[1] See for instance, the work of the Dyslexia Research Trust at or Gavin Reid and Margaret Snowling.

[2] I have recently put some of my literature review online for students, teachers and lecturers to access:

[3] You can find a list of speakers on the Dyspla website, including more about the work of Chris Arnold and Benedict Phillips:

[4] There is an image of the DIV online at:

[5] You can find out more about RASP here:


Armstrong, T. (2010) Neurodiversity: Discovering the Extraordinary Gifts of Autism, ADHD, Dyslexia and Other Brain Differences. Philadelphia: Da Capo Press.

Arnold, C. (c.1995) Advert for the Dyslexia Institute using SKOOL image. [poster]

Barthes, R. (1977) ‘The Death of the Author’, in Image Music Text. Ed. and trans. by Stephen Heath. London: Fontana Press, 142–148.

Bolton, G. Reflections through the looking-glass: The story of a course of writing as a reflexive practitioner. Teaching in Higher Education. April 1999, Vol. 4 Issue 2, 193–113.

Cameron, J. (2006) The Sound of Paper. New York: Penguin.

Dawson, P. (2005) Creative Writing and the New Humanities. London: Routledge.

Eide, B. and Eide, F. (2011) The Dyslexic Advantage: Unlocking the Hidden Potential of the Dyslexic Brain. Carlsbad: Hay House. The Dyslexic Advantage online community can be found here:

Everatt, J. Steffert, B. and Smythe, I. (1999) An Eye for the Unusual: Creative Thinking in Dyslexics. Dyslexia. Vol. 5: 1,  28–46.

Folb, N. (2011) 'Introduction’ in Folb, N. (ed.) Forgotten Letters: An Anthology of Dyslexic Writing. London: RASP.

Gallop, J. (2003) Anecdotal Theory. Durham, NC: Duke.

Goldberg, N. (2010) Writing Down the Bones. New York: Shambhala Press.

Hammond, N., A. Trapp and L. Zinkiewicz. (2003) Applying Psychology Disciplinary Knowledge to Psychology Teaching and Learning: A review of selected psychological research and theory with implications for teaching practice, Report and Evaluation Series No 2 LTSN Psychology, University of York. Cites Guilford, pp. 18, 22. Available at: Applying_psychology_disciplinary_knowledge_to_psychology_teaching_and_learning [Accessed September 2013]

Hunter, M. (2013) Be Loud. Monologue performed at the Dyspla Festival, London. Unpublished.

Lamott, A. (1980) Bird by Bird Instructions on Writing and Life. New York: Bantam.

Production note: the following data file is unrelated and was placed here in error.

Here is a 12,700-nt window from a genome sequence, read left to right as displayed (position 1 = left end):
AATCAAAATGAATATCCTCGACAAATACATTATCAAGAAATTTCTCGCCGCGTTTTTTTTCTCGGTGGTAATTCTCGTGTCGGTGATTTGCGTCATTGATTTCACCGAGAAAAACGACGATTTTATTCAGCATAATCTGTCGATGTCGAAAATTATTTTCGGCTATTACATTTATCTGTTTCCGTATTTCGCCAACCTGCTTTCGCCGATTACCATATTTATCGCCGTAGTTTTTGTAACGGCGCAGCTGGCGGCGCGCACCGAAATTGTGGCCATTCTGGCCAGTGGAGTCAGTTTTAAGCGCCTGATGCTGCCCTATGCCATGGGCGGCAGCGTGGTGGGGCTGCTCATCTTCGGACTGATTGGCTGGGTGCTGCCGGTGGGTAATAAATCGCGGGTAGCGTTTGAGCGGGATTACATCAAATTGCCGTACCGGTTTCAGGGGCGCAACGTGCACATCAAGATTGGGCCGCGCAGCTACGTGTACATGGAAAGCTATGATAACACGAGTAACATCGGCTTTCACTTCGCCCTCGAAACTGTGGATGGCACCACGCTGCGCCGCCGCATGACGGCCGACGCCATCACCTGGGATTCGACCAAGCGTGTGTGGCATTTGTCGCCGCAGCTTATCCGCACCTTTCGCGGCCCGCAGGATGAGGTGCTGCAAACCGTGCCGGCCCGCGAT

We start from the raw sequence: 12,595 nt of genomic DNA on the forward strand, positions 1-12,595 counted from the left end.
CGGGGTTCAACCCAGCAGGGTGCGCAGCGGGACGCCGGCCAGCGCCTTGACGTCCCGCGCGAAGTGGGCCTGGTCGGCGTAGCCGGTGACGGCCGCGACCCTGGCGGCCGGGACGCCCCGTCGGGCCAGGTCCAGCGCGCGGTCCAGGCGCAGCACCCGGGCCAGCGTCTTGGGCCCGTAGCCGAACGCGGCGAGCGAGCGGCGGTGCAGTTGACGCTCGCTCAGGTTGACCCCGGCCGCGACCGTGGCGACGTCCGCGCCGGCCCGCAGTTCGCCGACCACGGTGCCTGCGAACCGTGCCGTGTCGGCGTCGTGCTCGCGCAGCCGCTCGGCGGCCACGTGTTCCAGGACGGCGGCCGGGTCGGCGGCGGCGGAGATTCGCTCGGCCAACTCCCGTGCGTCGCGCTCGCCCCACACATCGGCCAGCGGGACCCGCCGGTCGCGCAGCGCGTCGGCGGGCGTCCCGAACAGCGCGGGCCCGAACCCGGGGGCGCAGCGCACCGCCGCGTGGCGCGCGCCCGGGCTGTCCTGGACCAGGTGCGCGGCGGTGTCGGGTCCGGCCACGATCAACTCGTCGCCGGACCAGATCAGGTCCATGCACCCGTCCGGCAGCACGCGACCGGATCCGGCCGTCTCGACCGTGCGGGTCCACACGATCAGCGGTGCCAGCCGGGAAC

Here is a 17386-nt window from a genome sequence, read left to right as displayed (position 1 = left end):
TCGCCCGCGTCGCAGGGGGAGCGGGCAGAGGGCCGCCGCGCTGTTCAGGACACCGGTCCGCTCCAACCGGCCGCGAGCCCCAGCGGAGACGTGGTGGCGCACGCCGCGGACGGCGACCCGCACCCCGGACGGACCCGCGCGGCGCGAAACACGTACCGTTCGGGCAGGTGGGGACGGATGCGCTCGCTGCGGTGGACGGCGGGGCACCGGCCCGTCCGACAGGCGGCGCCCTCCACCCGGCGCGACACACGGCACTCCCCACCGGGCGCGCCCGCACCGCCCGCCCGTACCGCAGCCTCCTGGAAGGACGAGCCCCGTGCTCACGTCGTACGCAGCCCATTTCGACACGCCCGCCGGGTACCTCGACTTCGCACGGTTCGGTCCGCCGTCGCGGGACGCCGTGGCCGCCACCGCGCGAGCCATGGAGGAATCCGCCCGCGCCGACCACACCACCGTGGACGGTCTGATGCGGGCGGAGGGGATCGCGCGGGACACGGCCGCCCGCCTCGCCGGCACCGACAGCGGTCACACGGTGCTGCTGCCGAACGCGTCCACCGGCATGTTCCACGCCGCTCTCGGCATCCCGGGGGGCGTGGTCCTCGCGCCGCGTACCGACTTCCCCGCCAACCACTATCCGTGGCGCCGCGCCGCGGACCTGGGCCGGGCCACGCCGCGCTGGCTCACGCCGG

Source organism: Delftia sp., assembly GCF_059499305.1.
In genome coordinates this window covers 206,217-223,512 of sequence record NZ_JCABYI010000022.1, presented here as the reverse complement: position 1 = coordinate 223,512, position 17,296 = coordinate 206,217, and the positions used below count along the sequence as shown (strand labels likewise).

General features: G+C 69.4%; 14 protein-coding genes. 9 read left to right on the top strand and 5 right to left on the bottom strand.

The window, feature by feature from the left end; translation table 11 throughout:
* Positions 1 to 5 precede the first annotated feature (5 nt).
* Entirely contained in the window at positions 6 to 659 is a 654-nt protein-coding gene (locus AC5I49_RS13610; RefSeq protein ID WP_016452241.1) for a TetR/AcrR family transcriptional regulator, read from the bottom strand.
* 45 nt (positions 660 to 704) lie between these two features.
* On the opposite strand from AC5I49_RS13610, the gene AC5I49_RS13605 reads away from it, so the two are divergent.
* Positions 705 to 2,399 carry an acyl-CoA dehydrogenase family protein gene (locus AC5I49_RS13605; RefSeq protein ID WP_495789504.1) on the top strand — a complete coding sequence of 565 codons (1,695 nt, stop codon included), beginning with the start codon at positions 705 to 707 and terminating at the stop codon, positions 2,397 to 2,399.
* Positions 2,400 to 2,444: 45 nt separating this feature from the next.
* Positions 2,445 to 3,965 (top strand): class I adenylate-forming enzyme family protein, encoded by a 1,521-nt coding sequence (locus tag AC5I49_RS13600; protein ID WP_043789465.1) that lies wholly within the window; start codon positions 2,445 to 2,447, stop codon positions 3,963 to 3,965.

ó Lideadha, F. (c. 2012) Left from Write [film] is available to view at:

Loncraine, R. (2011) ‘Details,’ ‘Tangents’ and ‘world in parallel’ in Folb, N. (ed.) Forgotten Letters: An Anthology of Dyslexic Writing. London: RASP.

Loncraine, R. (2004) My strengths come from the same place as my weaknesses... Times Higher Education, 9 April 2004. Available at: my-strengths-come-from-the-same-place-as-my-weaknesses/187976.article [Accessed October 2014]

Loveless, N. (2011) Reading with Knots: On Jane Gallop’s Anecdotal Theory. S: Journal of the Jan van Eyck Circle for Lacanian Ideology Critique. Vol. 4, 24–36.

Neale, D. (2011) Writing and Remembering: Paradoxes of Memory, Imagination and Fiction in Stories about Lives. Literature Compass. Vol. 8: 12, 951–961.

Oxford English Dictionaries Online. Available from: [Accessed June 2014]

Phillips, B. (2005) A Benedictionary. Yorkshire Art Space. [Limited edition.]

Phillips, B. (2005a) ‘Warning’. The Invisible Apartheid of Words. Residency at Yorkshire ArtSpace. Warning’ is available from: [Accessed March 2014]

Pope, R. (2005) Creativity: Theory, History, Practice. London: Routledge.

Reid, G. (2009) Dyslexia: A Practitioner's Handbook: A Practioner's Handbook. Chichester: Wiley-Blackwell.

Scurfield, M. (2014) ‘With Due Respect’ in Folb, N. (ed.) Everything Is Spherical. London: RASP.

Sheppard, R. (1999) The Necessity of Poetics. Pores: A Journal of Poetics Research Vol. 1. Available from: [Accessed June 2014]

Silberman, Steve. (2013) Neurodiversity Rewires Conventional Thinking About Brains. Wired. 16 April 2013. Available from: [Accessed Oct 2014]

Snowling, M. (2011) Dyslexia. Chichester: Wiley-Blackwell.

Sternberg, R. (2006) The Nature of Creativity. Creativity Research Journal. Vol. 18, No. 1, 87–98.

Tondeur, L. (2009) Creative Visualization. Writing in Education. No. 47.

Tondeur, L. (2012) Small Steps to Creative Thinking. Creative Teaching and Learning Magazine. 3:2, 35–38. Available from: or [Accessed July 2014]

Tondeur, L. (2011) ‘Voices’ in Folb, N (ed.) Forgotten Letters: An Anthology of Dyslexic Writing. London: RASP.

West, T.  (2009) In the Minds Eye: Creative Visual Thinkers, Gifted Dyslexics and the Rise of Visual Technologies. New York: Prometheus.

Louise Tondeur’s first two novels The Water’s Edge (2003) and The Haven Home for Delinquent Girls (2004) were published by Headline Review. Her most recent publications are "You are not Special" in Litro Magazine (2014), "The Swim" in The Front View (2013) and a poem called "Voices" in Forgotten Letters: An Anthology of Dyslexic Literature (2011). She also contributed "Versions of Creative Writing Teaching" to Writing in Education (Spring 2014). Louise teaches Creative Writing at the University of Roehampton.